Humans have been seeking out their fortunes in reflective surfaces since ancient times, but the practice saw a revival in the late 19th century. Crystal gazers would stare into glass orbs, mirrors, or gems like amethysts hoping to tap into the secrets of their subconscious minds. In his 1896 book Crystal Gazing and Clairvoyance, John Melville laid out the instructions for using a crystal for spiritual purposes: “The crystal or mirror should frequently be magnetized by passes made with the right hand,” he wrote. “The magnetism with which the surface of the mirror or crystal becomes charged, collects there from the eyes of the gazer, and from the universal ether, the Brain being as it were switched onto the universe, the crystal being the medium."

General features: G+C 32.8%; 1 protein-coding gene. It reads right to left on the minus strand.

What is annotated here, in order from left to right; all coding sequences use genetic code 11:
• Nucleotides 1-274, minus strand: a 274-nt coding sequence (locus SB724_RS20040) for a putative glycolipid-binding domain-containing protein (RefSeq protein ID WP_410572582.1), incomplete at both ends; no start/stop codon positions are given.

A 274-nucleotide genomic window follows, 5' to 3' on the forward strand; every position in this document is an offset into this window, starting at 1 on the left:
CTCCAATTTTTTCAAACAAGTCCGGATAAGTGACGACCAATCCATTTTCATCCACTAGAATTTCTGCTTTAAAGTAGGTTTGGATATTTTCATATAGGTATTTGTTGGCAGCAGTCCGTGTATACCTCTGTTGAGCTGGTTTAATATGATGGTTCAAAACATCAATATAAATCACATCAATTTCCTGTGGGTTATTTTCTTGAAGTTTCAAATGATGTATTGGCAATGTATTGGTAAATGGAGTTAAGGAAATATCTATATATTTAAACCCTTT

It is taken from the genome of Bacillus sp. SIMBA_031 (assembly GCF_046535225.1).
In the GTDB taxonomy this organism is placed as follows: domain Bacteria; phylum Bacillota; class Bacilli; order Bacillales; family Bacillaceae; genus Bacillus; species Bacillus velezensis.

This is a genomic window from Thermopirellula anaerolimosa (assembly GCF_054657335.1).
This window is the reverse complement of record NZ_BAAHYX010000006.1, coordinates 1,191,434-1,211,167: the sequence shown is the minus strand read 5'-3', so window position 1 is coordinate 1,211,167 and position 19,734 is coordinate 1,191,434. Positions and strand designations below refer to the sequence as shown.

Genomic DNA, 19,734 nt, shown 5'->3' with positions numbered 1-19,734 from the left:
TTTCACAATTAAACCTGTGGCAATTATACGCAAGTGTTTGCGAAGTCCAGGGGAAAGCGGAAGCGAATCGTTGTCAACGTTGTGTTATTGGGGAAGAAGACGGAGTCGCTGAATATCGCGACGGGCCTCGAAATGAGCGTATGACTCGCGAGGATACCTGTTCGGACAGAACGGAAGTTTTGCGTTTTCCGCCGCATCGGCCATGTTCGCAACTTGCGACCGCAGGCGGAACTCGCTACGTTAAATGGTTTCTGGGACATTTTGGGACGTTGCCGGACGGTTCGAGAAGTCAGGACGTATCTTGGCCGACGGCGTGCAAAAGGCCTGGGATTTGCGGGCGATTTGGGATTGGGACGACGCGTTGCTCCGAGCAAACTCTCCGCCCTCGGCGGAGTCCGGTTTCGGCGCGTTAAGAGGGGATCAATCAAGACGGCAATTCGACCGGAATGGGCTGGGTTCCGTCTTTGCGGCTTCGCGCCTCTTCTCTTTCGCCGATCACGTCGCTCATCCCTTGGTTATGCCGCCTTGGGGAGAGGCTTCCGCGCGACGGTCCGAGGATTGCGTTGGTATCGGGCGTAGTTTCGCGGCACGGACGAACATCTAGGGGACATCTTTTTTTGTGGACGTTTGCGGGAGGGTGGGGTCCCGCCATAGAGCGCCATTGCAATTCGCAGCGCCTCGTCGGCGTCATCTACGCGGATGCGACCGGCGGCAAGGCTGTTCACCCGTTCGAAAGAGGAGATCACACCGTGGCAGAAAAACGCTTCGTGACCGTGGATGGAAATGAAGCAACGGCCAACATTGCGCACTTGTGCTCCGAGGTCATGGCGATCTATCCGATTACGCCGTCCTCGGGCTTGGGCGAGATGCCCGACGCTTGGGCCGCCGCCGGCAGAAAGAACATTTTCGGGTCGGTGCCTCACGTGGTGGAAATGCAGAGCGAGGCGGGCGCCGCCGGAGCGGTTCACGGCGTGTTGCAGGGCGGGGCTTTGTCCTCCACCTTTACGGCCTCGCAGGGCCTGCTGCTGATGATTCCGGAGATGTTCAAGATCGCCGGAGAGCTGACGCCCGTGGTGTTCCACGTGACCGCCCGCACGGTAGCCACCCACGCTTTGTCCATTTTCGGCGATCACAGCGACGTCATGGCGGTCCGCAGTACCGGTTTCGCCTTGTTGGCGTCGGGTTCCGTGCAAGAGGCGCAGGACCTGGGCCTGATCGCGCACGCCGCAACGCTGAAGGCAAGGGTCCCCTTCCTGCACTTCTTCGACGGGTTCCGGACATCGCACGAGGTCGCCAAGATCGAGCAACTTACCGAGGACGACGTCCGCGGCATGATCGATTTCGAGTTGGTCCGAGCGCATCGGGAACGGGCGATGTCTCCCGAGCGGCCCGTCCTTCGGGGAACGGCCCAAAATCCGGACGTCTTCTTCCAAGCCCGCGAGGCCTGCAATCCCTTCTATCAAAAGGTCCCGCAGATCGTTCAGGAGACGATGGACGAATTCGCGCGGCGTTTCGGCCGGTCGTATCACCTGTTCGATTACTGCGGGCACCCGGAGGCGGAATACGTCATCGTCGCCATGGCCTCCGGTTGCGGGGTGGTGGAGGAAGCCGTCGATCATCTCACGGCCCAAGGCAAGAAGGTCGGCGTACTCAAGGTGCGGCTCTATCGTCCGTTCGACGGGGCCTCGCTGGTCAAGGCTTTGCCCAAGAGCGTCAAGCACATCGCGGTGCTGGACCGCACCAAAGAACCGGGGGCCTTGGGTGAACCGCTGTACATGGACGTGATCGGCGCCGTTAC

Original image
Ape Meets Girl
arrow
Pop Culture
Epic Gremlins Poster Contains More Than 80 References to Classic Movies
Original image
Ape Meets Girl

It’s easy to see why Gremlins (1984) appeals to movie nerds. Executive produced by Steven Spielberg and written by Chris Columbus, the film has horror, humor, and awesome 1980s special effects that strike a balance between campy and creepy. Perhaps it’s the movie’s status as a pop culture treasure that inspired artist Kevin Wilson to make it the center of his epic hidden-image puzzle of movie references.